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Developmental Biology in the Wellcome Image Awards

Posted by , on 14 September 2012

Given that most readers of this post will be developmental biologists, it seems slightly unnecessary to point out that development is an amazing, beautiful process.  But it’s true!  The expansion and rearrangement of a little ball of cells that gradually resolves into the shape of an animal is awe-inspiring when you see it for the first time, and still pretty cool when you watch it happen several times a week.  And with the imaging technologies now available, there are plenty of opportunities to capture development as it happens.

Images are vital for communicating science at every level, from illustrating a concept to other researchers, to engaging the general public.  The Wellcome Trust takes an active role in public engagement with science, and they recognise the great ability of pictures to capture an audience’s attention.  They encourage researchers to share their work in this format through a high-profile competition: the Wellcome Image Awards.  This year, two of the sixteen winning images came from developmental biology research, and both were submitted by Vincent Pasque of the University of Cambridge.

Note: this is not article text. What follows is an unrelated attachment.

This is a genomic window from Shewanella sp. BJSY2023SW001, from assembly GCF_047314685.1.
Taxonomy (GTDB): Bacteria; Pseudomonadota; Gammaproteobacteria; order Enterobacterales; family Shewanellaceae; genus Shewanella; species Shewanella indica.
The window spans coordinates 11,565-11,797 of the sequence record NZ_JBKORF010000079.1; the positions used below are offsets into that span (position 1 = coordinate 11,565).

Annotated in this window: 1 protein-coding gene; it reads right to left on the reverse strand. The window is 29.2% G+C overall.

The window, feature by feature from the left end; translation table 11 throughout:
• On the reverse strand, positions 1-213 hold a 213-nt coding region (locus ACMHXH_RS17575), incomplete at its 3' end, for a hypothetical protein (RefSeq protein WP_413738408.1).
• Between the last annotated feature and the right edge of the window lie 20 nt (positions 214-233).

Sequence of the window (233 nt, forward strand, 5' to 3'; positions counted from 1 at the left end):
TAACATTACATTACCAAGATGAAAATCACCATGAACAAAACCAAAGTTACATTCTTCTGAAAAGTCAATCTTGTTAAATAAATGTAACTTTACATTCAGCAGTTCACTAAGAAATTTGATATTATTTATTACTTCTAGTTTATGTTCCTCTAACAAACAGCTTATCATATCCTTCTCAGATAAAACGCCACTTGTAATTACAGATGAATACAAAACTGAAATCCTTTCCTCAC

His first image shows a collection of Xenopus oocytes, which he has used extensively in his research on somatic cell nuclear reprogramming in the lab of Xenopus pioneer, John Gurdon.  The large oocytes are still within the ovary, surrounded by their support network of tiny follicle cells and blood vessels.  Hoescht staining shows the nuclei of the follicle cells as miniscule blue dots, with the pale vegetal poles of the underlying oocytes glowing in cyan.  This image is exciting because it will appear quite abstract to most people; it begs the question, “What is that?”

In contrast, his other image shows something that is instantly recognisable as alive.  It is a whole chick embryo, with fluorescent dye running through the complex network of blood vessels between it and its yolk.  This image was created by carefully injecting dye into the largest blood vessels at the posterior end of the vascular network.  The action of the beating heart then gradually pumped the dye around the circulatory system, and within a few minutes, the entire network of vessels was alight.

All sixteen winning images from the Wellcome Image Awards are available to view on their website and are on display at the Wellcome Collection in London until 31st December.




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